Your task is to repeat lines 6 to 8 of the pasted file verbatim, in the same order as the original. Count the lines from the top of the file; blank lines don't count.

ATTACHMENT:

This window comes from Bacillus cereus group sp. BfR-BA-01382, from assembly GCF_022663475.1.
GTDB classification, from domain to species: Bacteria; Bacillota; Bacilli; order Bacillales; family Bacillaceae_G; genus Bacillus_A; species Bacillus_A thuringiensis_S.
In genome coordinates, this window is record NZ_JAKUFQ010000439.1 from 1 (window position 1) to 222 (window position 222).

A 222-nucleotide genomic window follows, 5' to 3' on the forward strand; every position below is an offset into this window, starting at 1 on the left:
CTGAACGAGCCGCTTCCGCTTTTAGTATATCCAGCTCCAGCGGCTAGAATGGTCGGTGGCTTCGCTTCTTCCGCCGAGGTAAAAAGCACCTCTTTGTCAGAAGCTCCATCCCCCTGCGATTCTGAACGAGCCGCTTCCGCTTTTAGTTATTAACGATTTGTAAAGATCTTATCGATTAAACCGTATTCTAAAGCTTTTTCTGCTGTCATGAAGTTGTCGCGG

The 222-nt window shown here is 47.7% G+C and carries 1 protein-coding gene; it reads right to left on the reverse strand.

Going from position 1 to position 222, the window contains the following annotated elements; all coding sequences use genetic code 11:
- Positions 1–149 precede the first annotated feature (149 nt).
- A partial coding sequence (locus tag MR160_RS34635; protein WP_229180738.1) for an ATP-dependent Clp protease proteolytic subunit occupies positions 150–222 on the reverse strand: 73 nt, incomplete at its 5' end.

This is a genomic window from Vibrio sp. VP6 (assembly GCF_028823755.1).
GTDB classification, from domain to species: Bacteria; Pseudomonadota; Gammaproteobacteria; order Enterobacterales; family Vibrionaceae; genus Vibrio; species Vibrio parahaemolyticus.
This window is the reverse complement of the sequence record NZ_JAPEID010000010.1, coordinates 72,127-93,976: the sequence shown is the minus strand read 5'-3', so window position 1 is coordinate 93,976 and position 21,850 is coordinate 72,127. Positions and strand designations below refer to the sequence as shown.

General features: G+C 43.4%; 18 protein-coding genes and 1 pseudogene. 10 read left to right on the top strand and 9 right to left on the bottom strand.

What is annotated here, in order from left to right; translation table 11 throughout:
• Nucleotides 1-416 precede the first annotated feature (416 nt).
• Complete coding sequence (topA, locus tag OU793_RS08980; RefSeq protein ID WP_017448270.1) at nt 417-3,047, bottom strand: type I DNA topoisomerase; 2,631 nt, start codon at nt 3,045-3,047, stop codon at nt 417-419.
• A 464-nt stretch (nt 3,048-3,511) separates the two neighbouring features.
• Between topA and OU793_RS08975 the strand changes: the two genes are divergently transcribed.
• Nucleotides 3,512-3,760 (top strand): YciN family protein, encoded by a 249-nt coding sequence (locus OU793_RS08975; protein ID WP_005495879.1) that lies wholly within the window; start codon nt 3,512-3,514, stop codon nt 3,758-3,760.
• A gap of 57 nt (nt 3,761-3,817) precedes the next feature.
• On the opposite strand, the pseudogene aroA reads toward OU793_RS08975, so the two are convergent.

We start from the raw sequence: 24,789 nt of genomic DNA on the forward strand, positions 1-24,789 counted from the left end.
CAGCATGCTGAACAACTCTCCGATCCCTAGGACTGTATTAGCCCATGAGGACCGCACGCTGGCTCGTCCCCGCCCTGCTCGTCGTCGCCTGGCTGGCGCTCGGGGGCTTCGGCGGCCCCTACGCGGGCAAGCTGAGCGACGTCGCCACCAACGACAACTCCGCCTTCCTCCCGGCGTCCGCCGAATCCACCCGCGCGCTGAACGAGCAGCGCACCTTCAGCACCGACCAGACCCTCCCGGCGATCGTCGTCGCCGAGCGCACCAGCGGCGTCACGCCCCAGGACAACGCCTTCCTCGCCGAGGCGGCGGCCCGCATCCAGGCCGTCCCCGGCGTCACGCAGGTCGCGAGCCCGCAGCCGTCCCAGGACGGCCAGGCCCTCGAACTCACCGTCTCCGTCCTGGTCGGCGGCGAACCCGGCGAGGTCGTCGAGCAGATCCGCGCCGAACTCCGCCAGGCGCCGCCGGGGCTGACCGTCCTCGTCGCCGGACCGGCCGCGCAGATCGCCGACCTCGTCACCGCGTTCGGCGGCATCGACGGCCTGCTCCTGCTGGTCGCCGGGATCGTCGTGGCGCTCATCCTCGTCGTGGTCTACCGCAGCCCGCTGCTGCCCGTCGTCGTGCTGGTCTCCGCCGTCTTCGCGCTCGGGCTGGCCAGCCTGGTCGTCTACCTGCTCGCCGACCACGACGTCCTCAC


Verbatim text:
The 222-nt window shown here is 47.7% G+C and carries 1 protein-coding gene; it reads right to left on the reverse strand.

Going from position 1 to position 222, the window contains the following annotated elements; all coding sequences use genetic code 11:
- Positions 1–149 precede the first annotated feature (149 nt).